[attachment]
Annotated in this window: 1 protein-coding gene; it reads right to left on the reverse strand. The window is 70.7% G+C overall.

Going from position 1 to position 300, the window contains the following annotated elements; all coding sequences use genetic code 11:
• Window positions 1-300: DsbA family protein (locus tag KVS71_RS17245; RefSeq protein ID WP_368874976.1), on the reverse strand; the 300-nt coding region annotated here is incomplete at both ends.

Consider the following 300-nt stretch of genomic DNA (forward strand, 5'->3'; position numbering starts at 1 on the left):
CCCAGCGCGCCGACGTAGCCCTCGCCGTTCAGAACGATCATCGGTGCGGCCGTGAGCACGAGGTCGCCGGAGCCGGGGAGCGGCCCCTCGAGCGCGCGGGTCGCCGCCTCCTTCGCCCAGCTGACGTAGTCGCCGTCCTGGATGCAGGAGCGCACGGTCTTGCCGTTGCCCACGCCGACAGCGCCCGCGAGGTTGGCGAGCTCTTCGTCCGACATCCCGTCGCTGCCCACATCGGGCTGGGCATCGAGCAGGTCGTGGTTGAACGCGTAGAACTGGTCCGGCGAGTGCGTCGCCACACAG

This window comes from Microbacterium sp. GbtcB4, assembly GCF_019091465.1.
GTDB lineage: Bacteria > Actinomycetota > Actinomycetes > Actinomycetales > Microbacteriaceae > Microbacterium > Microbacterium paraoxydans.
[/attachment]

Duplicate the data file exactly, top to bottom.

Annotated in this window: 1 protein-coding gene; it reads right to left on the reverse strand. The window is 70.7% G+C overall.

Going from position 1 to position 300, the window contains the following annotated elements; all coding sequences use genetic code 11:
• Window positions 1-300: DsbA family protein (locus tag KVS71_RS17245; RefSeq protein ID WP_368874976.1), on the reverse strand; the 300-nt coding region annotated here is incomplete at both ends.

Consider the following 300-nt stretch of genomic DNA (forward strand, 5'->3'; position numbering starts at 1 on the left):
CCCAGCGCGCCGACGTAGCCCTCGCCGTTCAGAACGATCATCGGTGCGGCCGTGAGCACGAGGTCGCCGGAGCCGGGGAGCGGCCCCTCGAGCGCGCGGGTCGCCGCCTCCTTCGCCCAGCTGACGTAGTCGCCGTCCTGGATGCAGGAGCGCACGGTCTTGCCGTTGCCCACGCCGACAGCGCCCGCGAGGTTGGCGAGCTCTTCGTCCGACATCCCGTCGCTGCCCACATCGGGCTGGGCATCGAGCAGGTCGTGGTTGAACGCGTAGAACTGGTCCGGCGAGTGCGTCGCCACACAG

This window comes from Microbacterium sp. GbtcB4, assembly GCF_019091465.1.
GTDB lineage: Bacteria > Actinomycetota > Actinomycetes > Actinomycetales > Microbacteriaceae > Microbacterium > Microbacterium paraoxydans.